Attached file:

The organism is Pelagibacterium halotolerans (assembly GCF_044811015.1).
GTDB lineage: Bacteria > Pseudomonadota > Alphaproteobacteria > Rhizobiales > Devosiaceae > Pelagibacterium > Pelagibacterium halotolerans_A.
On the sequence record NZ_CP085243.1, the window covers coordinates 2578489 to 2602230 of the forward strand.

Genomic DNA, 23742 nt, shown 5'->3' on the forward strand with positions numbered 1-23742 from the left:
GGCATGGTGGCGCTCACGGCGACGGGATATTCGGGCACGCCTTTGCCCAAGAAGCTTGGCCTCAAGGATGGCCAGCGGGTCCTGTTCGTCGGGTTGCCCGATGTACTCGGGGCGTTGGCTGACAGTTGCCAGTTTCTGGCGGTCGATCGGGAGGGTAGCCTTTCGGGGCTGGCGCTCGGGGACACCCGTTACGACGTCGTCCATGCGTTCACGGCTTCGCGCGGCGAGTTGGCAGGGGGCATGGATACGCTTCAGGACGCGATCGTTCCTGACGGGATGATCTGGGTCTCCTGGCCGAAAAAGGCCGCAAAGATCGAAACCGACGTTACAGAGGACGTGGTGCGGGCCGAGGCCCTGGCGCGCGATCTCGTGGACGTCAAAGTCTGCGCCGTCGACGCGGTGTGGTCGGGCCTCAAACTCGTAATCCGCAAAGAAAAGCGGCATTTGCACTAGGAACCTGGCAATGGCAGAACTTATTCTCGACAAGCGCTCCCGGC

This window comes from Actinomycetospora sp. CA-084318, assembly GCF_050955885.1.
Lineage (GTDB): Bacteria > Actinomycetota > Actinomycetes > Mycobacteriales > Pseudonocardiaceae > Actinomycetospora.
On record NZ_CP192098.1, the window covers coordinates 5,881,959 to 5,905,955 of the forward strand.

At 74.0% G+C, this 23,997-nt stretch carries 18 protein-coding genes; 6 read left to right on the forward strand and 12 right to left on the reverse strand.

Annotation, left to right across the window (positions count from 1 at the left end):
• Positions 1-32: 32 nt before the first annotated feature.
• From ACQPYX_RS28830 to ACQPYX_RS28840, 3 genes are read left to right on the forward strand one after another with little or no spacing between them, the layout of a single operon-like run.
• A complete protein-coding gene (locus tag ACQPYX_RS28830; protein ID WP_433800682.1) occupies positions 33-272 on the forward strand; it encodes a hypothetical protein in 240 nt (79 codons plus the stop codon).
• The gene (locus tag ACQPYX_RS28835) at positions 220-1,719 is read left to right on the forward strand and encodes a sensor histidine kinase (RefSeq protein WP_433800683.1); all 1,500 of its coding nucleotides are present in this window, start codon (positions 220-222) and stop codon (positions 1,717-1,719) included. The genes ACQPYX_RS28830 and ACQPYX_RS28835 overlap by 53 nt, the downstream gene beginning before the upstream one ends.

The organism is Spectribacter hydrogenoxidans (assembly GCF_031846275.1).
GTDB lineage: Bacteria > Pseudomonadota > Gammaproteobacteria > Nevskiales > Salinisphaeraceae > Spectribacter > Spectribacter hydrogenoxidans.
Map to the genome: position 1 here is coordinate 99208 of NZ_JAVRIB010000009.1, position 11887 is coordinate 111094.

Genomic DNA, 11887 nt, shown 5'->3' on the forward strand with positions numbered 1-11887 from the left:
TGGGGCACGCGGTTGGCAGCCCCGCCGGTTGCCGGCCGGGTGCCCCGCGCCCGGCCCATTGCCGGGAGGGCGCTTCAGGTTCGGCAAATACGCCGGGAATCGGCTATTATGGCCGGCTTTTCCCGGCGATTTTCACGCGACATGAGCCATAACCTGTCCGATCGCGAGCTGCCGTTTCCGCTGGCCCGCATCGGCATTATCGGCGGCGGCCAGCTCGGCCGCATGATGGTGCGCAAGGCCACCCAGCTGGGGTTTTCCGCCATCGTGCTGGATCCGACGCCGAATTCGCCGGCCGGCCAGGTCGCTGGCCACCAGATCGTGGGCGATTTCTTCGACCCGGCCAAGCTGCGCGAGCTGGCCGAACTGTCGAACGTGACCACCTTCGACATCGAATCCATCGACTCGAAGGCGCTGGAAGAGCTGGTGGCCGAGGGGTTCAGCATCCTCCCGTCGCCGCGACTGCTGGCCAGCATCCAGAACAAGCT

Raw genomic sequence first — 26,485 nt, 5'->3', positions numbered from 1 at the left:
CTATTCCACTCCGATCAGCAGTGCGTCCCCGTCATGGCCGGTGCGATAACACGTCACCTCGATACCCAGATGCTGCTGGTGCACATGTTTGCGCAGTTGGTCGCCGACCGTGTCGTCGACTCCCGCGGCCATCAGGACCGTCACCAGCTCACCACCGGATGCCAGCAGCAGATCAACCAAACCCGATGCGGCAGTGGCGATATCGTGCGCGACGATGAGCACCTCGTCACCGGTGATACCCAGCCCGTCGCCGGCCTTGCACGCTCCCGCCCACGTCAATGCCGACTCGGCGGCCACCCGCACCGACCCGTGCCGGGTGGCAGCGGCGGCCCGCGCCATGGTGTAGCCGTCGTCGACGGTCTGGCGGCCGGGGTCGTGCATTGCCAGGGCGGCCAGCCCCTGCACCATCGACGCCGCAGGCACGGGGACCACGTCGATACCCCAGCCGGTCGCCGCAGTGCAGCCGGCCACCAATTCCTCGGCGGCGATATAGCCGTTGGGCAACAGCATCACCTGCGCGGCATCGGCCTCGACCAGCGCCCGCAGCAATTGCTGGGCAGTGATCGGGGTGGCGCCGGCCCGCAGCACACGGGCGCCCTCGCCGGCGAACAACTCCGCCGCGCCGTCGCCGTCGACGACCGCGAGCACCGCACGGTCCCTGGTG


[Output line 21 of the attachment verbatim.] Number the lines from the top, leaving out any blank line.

CTATTCCACTCCGATCAGCAGTGCGTCCCCGTCATGGCCGGTGCGATAACACGTCACCTCGATACCCAGATGCTGCTGGTGCACATGTTTGCGCAGTTGGTCGCCGACCGTGTCGTCGACTCCCGCGGCCATCAGGACCGTCACCAGCTCACCACCGGATGCCAGCAGCAGATCAACCAAACCCGATGCGGCAGTGGCGATATCGTGCGCGACGATGAGCACCTCGTCACCGGTGATACCCAGCCCGTCGCCGGCCTTGCACGCTCCCGCCCACGTCAATGCCGACTCGGCGGCCACCCGCACCGACCCGTGCCGGGTGGCAGCGGCGGCCCGCGCCATGGTGTAGCCGTCGTCGACGGTCTGGCGGCCGGGGTCGTGCATTGCCAGGGCGGCCAGCCCCTGCACCATCGACGCCGCAGGCACGGGGACCACGTCGATACCCCAGCCGGTCGCCGCAGTGCAGCCGGCCACCAATTCCTCGGCGGCGATATAGCCGTTGGGCAACAGCATCACCTGCGCGGCATCGGCCTCGACCAGCGCCCGCAGCAATTGCTGGGCAGTGATCGGGGTGGCGCCGGCCCGCAGCACACGGGCGCCCTCGCCGGCGAACAACTCCGCCGCGCCGTCGCCGTCGACGACCGCGAGCACCGCACGGTCCCTGGTG